Bill Owens
[Photographer, b. 1938, San Jose, California, lives in Hayward, California.]

 Photoshop is not in my vocabulary. I don’t need it because I have content. 

Andreas Gursky
[Photographer, b. 1955, Leipzig, Germany, lives in Dusseldorf.]

 Since the photographic medium has been digitized, a fixed definition of the term “photography” has become impossible. 

Andy Grundberg
[Critic, curator, and educator, lives in Washington, D.C.]

 Computer images, like camera images today, will be seen as representations of a simulated, second-degree reality with little or no connection to the unmediated world. This is one lesson we can learn from photographs, and especially from those of the last 25 years: images exist not to be believed, but to be interrogated. 

René Burri
[Photographer, b. 1933, Zurich, Switzerland, d. 2014, Zurich.]

 A digital camera has to be kept in check like a racehorse.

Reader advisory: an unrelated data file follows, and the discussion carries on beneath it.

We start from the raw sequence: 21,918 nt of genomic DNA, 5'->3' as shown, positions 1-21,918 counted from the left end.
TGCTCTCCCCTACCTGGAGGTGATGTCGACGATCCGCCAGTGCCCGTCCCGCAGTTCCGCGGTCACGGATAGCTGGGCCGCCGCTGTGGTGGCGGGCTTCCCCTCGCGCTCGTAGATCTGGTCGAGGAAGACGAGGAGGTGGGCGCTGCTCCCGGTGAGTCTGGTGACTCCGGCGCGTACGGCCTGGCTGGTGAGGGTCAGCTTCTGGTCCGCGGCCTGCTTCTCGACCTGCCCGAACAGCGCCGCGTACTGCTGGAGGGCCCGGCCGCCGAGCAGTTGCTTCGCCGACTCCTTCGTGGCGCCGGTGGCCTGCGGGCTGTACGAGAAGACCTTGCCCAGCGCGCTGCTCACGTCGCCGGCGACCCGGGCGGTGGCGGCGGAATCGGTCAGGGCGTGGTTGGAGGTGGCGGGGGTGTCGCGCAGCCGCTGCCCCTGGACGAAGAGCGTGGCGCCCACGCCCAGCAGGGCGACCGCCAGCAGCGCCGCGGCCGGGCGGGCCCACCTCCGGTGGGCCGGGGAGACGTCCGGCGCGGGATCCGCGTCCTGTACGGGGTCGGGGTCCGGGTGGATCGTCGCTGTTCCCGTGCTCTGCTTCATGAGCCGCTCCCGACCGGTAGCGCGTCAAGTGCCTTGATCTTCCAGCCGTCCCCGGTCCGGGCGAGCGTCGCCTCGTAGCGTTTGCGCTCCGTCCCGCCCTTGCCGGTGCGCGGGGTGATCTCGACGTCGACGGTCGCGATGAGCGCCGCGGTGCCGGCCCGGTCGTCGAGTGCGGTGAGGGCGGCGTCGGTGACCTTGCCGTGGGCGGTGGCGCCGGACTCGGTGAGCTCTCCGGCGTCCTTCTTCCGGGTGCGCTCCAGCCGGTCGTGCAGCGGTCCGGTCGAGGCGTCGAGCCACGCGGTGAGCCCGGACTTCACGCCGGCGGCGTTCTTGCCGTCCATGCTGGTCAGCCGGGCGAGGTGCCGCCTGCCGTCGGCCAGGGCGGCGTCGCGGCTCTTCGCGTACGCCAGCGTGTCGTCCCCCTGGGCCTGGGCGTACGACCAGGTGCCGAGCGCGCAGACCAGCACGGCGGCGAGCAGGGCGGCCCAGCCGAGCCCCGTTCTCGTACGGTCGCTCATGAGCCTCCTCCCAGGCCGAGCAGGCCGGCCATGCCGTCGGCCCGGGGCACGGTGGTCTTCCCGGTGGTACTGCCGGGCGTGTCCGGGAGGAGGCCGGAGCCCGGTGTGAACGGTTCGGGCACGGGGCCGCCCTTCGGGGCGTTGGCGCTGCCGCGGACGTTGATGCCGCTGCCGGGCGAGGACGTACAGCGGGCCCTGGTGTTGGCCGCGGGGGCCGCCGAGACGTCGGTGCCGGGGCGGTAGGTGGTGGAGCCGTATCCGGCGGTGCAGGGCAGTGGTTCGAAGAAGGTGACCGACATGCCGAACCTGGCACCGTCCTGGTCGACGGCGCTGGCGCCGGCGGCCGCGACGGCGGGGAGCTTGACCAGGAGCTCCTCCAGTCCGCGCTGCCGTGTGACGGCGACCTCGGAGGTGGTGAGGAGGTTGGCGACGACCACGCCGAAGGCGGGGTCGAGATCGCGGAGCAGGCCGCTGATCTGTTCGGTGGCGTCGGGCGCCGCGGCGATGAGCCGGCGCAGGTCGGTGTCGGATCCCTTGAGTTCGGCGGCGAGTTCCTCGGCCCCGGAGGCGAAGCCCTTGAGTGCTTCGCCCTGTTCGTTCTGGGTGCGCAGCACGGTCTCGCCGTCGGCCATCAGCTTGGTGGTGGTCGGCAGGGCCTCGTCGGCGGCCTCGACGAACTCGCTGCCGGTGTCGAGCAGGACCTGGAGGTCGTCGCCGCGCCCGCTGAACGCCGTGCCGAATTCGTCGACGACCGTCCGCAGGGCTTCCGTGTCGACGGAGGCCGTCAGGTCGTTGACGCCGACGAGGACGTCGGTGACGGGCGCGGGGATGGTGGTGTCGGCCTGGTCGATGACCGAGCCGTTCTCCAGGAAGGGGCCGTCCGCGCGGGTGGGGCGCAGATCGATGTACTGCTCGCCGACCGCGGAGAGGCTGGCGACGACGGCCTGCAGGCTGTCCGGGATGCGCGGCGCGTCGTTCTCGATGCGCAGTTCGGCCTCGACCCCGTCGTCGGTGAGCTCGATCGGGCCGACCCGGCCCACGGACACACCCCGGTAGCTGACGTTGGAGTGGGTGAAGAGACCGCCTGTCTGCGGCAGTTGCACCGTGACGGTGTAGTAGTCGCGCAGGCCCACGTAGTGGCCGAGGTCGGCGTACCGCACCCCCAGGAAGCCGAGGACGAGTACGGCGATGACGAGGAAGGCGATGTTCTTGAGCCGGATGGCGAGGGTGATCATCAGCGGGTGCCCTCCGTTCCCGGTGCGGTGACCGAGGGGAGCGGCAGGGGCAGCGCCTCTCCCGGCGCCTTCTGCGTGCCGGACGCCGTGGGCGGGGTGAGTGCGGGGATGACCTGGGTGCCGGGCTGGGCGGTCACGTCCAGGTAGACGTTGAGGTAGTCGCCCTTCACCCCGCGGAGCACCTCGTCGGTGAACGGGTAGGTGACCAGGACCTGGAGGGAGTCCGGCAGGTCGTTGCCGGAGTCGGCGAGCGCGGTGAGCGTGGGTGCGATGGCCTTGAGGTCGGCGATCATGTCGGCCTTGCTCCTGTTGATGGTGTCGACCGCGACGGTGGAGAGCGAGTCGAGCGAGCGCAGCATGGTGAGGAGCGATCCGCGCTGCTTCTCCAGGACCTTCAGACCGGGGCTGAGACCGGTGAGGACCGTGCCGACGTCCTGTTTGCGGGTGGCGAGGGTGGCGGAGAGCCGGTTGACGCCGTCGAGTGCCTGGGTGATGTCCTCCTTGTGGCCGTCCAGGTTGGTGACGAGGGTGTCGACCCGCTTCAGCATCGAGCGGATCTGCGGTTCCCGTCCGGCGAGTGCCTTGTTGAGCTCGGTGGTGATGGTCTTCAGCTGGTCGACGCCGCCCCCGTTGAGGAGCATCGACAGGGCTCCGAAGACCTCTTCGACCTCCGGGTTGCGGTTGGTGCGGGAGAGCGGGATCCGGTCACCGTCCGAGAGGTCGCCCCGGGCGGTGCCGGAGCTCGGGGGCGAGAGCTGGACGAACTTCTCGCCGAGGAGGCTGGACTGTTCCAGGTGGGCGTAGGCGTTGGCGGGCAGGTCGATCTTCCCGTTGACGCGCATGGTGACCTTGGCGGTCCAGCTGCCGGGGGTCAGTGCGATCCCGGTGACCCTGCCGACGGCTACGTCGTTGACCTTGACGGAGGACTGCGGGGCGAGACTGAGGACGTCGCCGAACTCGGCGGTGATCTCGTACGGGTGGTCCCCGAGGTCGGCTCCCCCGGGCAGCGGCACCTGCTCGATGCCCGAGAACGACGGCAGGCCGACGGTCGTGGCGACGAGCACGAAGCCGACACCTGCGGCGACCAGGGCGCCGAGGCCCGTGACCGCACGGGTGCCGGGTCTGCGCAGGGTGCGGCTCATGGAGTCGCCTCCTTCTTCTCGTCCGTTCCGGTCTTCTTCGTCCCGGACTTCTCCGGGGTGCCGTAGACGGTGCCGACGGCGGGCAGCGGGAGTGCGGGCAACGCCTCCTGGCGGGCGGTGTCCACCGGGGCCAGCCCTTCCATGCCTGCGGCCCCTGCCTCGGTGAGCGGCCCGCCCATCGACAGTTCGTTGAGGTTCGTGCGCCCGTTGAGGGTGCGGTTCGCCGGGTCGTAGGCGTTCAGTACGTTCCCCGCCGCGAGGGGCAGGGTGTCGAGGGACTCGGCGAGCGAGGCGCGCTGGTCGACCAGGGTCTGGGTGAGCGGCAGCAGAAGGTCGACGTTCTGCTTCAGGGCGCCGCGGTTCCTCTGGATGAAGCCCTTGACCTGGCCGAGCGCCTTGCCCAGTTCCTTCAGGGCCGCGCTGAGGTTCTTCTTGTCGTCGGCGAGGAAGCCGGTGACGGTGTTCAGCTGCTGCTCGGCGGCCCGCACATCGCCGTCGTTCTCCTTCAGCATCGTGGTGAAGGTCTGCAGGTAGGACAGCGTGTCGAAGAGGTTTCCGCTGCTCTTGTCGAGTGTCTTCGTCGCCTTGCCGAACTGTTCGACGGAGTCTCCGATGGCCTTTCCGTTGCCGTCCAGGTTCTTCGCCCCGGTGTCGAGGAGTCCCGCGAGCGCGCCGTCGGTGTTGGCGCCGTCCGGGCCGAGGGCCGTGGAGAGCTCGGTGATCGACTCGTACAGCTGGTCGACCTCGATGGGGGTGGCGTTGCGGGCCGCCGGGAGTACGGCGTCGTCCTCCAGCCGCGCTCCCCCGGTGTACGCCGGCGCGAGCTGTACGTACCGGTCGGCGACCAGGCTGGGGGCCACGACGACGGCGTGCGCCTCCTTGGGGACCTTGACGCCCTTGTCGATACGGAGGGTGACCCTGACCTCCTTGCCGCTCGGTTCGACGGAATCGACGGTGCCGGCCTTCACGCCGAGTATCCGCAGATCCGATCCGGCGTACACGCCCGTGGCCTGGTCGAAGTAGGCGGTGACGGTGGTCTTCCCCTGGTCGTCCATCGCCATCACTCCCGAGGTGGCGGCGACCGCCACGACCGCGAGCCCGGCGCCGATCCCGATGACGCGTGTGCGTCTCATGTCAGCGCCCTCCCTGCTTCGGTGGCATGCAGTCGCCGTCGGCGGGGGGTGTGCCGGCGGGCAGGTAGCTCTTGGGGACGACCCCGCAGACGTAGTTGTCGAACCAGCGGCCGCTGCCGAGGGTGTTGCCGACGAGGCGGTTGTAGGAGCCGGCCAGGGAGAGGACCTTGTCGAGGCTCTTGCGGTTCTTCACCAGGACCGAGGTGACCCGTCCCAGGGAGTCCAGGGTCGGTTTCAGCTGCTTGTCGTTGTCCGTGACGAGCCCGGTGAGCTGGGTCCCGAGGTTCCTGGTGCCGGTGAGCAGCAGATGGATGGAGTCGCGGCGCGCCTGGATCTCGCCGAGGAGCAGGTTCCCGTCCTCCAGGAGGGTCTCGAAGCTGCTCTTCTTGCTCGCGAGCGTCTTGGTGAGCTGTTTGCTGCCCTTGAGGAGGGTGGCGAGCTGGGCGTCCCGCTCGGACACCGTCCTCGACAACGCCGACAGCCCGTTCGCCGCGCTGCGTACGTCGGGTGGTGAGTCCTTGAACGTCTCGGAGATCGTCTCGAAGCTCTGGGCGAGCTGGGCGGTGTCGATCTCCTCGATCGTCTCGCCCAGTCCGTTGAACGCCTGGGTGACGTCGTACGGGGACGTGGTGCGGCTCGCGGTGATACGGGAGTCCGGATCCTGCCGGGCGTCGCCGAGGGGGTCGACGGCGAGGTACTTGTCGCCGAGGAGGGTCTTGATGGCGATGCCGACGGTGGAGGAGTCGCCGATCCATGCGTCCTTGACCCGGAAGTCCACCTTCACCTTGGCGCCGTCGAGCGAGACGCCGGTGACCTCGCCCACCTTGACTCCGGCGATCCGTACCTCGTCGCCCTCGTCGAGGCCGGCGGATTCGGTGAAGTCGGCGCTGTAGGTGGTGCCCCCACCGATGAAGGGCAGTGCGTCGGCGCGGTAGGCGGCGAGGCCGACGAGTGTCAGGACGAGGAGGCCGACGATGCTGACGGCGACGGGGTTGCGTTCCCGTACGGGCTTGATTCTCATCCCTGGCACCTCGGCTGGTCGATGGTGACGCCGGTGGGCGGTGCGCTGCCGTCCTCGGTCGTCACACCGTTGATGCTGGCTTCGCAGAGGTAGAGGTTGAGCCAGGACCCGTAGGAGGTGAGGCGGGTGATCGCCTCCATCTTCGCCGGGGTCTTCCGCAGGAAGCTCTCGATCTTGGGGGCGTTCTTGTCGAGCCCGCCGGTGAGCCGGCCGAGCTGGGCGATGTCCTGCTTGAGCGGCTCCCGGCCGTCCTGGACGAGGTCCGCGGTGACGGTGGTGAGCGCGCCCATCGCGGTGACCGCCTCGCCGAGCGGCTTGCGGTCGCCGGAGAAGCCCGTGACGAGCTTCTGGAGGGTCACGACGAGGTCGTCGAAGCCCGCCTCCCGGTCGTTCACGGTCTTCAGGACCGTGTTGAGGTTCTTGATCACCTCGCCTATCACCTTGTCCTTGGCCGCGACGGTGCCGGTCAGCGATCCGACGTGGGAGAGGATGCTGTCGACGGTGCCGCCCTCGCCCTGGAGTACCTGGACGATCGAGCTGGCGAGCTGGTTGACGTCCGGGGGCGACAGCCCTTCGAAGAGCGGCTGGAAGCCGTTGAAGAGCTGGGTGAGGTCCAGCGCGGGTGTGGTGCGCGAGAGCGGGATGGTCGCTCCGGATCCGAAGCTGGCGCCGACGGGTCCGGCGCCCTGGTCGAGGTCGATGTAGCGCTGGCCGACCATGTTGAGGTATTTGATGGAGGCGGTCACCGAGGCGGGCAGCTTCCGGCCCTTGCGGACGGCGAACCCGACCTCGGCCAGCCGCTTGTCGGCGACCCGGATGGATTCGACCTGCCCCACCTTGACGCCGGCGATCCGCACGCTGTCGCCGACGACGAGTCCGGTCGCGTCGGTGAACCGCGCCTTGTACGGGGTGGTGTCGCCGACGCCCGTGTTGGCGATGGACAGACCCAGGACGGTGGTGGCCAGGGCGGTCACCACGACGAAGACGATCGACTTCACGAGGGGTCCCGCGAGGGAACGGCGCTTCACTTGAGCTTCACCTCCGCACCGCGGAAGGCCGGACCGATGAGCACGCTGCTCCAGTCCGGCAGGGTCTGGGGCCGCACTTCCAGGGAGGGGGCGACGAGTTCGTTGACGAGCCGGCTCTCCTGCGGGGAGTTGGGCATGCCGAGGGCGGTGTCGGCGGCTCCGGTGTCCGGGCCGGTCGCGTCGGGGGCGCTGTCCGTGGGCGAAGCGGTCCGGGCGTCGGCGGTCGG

Sarah Kember
[Writer and critic, lives in London.]

 Digital images may be regarded as partial rather than universal forms of knowledge, and as image statements rather than truth. 

Gregory Crewdson
[Photographer, b. 1962, Brooklyn, New York, lives in New Haven Connecticut.]

 … in this age of Instagram, and pictures on cell phones, and social media, it’s a real challenge to think of the photograph still meaning something important. 

Jean Baudrillard
[Writer and theorist, b. 1929, Reims, France, d. 2007, Paris.]

 When calculation and digital win out over form, when software wins out over the eye, can we still speak of photography? 

Geoffrey Batchen
[Photohistorian, b. 1956, Australia, lives in Wellington, New Zealand.]

 Everyone concedes that photography is now a medium of exchange as much as a mode of documentation.... photographing has become “the visual equivalent of cellphone chatter.” 
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